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By Tomo Uetake
TOKYO, Oct 29 (Reuters) - Nippon Life Insurance Co plans to increase its holdings of foreign bonds without currency hedging in the six months through March 2020, senior company officials said on Tuesday.
Nippon Life’s plan reflects the rising cost of dollar hedging as well as its view that the U.S. Federal Reserve’s precautionary rate cuts this year will gradually boost the U.S. economy and underpin the dollar.
“If markets go down in the current half year, we think it will be a good chance to buy on dips,” Shinichi Okamoto, senior general manager of finance and investment planning, told a news conference.
Japan’s largest private insurer said it expects the dollar to move between 95 and 115 yen through March, and may buy U.S. dollar bonds without currency hedging “if the dollar falls near 100 yen.” The dollar was trading around 108.98 yen on Tuesday.
Instead, Nippon Life plans to reduce its holdings of currency-hedged foreign debt.
Currency hedged foreign bond investments had been popular among Japanese investors for years, but rising costs of dollar hedging due to higher U.S. interest rates are making that strategy increasingly unattractive.
The cost of a three-month hedge stands at 2.60%, above the 10-year U.S. Treasury yield of 1.85%, forcing yen-based investors to buy riskier corporate debt.
Nippon Life plans to reduce holdings of U.S. Treasuries and add higher-yielding corporate bonds in the October-March period.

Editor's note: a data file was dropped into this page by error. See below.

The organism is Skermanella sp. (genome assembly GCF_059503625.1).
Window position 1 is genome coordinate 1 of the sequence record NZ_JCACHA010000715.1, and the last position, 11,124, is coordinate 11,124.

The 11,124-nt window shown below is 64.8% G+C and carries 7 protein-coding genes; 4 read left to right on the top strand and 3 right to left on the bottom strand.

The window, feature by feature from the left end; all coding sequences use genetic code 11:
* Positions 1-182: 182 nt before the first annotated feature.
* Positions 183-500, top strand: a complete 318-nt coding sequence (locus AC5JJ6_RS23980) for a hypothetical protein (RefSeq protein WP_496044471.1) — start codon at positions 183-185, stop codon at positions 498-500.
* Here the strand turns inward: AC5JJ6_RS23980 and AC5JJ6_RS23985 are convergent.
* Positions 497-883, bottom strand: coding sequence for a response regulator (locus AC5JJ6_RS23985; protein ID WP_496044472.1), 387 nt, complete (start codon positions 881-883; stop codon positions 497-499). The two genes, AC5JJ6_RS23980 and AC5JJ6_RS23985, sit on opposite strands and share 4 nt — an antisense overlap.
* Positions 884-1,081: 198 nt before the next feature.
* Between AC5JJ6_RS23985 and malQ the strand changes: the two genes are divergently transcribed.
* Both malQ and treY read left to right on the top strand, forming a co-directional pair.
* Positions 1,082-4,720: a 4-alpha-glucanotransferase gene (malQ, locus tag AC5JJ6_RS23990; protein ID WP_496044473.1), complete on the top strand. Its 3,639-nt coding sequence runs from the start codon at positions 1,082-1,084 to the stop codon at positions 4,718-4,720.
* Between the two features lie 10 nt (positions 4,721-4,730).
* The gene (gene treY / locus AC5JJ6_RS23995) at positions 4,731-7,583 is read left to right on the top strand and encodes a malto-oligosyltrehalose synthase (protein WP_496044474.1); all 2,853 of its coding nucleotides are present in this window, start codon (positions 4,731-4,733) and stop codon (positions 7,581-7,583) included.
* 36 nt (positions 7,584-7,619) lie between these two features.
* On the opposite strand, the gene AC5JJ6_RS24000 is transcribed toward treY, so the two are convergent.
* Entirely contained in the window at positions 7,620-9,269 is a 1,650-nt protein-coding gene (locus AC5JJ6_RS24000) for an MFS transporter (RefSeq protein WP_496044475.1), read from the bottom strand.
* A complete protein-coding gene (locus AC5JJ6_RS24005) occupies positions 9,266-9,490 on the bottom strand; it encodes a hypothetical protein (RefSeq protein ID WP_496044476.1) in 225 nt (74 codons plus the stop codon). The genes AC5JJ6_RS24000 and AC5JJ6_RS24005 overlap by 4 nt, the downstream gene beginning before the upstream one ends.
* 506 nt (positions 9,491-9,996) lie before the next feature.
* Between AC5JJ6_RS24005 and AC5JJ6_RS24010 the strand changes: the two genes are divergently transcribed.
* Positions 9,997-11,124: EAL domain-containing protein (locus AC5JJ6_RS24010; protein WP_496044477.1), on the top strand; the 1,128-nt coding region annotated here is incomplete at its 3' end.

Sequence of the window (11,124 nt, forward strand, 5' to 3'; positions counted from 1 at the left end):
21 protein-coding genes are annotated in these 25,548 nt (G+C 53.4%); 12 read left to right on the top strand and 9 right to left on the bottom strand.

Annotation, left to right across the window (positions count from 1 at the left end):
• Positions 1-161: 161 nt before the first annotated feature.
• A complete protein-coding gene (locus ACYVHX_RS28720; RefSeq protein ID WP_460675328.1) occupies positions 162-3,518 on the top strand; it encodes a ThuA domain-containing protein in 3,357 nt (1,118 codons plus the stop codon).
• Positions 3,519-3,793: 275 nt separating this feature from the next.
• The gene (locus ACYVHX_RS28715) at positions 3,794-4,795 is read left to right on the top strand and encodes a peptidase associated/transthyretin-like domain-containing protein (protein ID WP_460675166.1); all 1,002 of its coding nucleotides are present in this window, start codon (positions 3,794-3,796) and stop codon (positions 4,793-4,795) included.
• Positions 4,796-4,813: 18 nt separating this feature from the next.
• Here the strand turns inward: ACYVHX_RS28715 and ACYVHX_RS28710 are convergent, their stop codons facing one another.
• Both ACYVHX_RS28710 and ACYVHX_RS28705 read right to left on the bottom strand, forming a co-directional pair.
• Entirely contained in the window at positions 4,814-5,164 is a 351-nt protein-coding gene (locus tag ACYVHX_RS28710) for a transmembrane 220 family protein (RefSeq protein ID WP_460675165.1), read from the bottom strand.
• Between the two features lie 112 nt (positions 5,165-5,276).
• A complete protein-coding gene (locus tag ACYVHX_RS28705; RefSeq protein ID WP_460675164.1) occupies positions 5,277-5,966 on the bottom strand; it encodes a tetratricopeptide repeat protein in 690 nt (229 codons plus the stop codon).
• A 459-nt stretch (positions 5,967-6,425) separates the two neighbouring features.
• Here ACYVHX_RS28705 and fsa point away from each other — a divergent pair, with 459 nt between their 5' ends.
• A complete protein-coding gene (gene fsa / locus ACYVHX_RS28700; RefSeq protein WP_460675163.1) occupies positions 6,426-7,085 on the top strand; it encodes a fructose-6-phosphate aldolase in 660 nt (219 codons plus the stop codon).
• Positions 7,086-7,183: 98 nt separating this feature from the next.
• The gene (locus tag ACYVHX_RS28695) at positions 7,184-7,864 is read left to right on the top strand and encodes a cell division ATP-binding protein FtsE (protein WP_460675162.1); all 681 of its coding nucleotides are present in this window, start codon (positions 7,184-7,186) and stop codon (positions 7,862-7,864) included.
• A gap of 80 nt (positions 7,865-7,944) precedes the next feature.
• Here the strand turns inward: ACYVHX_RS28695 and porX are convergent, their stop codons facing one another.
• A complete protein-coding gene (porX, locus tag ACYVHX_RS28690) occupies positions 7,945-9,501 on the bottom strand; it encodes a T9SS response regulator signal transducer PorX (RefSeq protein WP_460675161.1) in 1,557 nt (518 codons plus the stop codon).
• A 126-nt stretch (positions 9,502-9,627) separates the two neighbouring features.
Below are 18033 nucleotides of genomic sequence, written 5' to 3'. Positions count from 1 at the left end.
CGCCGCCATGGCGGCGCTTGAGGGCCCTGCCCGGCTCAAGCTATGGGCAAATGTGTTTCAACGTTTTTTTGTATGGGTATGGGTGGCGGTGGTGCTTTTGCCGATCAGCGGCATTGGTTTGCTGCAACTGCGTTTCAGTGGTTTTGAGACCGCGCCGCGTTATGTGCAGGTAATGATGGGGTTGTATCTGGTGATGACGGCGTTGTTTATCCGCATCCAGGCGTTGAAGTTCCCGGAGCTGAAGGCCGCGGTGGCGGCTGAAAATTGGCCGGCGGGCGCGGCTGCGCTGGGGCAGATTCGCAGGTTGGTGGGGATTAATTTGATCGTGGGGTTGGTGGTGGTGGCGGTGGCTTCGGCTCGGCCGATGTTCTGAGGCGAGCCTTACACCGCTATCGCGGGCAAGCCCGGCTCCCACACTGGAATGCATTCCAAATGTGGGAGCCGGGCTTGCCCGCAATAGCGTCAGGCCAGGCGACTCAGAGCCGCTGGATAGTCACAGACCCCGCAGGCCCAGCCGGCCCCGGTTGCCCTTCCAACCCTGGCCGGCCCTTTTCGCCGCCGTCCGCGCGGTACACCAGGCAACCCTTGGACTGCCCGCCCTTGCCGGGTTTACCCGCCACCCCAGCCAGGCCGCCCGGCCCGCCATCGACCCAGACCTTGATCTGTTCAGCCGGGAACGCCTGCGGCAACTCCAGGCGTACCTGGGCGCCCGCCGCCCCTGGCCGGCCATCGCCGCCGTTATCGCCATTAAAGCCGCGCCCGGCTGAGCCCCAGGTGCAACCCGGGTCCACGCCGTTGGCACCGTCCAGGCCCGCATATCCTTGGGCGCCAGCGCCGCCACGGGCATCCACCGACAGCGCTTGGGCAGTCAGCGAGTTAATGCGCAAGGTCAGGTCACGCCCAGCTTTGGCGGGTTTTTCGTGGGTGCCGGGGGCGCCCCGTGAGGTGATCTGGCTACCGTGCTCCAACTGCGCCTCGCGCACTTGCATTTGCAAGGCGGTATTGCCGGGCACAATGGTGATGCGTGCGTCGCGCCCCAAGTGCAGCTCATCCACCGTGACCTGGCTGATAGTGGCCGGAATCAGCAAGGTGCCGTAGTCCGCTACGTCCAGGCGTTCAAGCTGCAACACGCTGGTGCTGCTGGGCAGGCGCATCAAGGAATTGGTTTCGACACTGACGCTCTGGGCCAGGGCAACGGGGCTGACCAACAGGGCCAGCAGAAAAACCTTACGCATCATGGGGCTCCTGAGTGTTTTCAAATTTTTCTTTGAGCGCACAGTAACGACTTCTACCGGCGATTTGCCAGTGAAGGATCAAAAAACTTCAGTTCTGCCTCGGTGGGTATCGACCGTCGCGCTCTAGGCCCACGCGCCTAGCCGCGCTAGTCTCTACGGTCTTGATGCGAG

“We buy higher-quality, investment-grade bonds only,” said Okamoto. “While some signals indicate the U.S. credit market is overheating, there are no worrisome bubbles yet evident. With appropriate selection and monitoring, we think we can still earn decent returns from corporate bonds.”
The company plans to increase holdings of domestic bonds and use of yen interest rate derivatives, including exotic ones, in the six months through March.
Nippon Life, however, added that Japanese government bonds (JGBs) are not attractive unless the 30-year bond yield rises to 0.8-1.0%. The 30-year government debt yield stood at 0.420% on Tuesday.
Elsewhere, the firm plans to keep adding investments in alternative assets, including overseas real estate and infrastructure investments through funds.
Nippon Life’s total assets stood at 68.8 trillion yen ($630 billion) as of June 30.
$1 = 108.98 yen Reporting by Tomo Uetake; editing by Chang-Ran Kim and Jason Neely